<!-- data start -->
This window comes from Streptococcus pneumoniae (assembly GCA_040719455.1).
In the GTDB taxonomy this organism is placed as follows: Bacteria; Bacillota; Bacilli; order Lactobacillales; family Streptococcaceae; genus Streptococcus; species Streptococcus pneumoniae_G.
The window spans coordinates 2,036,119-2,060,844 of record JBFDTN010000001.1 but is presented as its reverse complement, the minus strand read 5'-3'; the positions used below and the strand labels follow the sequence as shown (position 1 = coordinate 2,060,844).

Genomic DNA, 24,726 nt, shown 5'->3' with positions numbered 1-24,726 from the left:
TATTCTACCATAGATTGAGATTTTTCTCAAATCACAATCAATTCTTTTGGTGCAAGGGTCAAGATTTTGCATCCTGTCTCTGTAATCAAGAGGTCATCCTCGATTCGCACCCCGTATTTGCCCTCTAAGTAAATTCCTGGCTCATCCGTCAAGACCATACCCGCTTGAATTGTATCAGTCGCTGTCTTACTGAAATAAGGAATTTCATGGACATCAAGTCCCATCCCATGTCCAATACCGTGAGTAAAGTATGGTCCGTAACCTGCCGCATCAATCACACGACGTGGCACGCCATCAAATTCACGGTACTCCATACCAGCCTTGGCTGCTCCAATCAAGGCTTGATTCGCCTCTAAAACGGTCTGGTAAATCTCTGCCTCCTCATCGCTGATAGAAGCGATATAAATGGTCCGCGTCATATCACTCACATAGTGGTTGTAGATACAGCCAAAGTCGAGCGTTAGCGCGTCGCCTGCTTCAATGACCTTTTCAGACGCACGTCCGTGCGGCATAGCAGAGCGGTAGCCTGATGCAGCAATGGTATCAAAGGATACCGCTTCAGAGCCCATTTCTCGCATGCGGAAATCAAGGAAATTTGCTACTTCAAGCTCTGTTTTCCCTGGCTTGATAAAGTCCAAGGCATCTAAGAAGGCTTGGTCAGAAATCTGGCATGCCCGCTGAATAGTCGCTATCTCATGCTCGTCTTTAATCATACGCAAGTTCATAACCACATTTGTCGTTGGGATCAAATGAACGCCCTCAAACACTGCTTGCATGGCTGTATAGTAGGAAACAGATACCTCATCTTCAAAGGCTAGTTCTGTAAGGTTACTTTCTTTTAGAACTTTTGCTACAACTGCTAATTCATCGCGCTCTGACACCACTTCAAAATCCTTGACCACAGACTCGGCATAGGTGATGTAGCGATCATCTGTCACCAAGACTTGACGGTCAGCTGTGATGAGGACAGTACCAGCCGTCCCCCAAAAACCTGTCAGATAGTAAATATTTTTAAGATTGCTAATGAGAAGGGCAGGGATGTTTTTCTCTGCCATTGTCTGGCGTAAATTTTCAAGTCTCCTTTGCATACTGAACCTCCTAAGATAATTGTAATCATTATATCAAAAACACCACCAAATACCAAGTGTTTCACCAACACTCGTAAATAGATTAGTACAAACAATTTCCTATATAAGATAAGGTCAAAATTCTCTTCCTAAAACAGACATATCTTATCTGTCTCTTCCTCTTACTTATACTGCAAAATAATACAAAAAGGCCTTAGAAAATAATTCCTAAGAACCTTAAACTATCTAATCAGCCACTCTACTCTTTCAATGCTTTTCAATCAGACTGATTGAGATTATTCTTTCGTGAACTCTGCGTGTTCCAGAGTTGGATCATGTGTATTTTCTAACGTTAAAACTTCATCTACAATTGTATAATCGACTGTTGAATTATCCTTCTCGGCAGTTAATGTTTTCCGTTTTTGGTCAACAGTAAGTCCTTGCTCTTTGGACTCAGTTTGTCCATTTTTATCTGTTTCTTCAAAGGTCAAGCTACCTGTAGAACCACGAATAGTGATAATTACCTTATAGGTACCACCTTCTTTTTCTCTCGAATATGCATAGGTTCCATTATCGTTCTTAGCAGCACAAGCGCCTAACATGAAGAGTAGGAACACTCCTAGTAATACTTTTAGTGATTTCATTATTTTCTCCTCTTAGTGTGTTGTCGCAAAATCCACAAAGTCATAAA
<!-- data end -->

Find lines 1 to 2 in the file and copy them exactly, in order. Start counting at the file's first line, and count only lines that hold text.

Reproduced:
This window comes from Streptococcus pneumoniae (assembly GCA_040719455.1).
In the GTDB taxonomy this organism is placed as follows: Bacteria; Bacillota; Bacilli; order Lactobacillales; family Streptococcaceae; genus Streptococcus; species Streptococcus pneumoniae_G.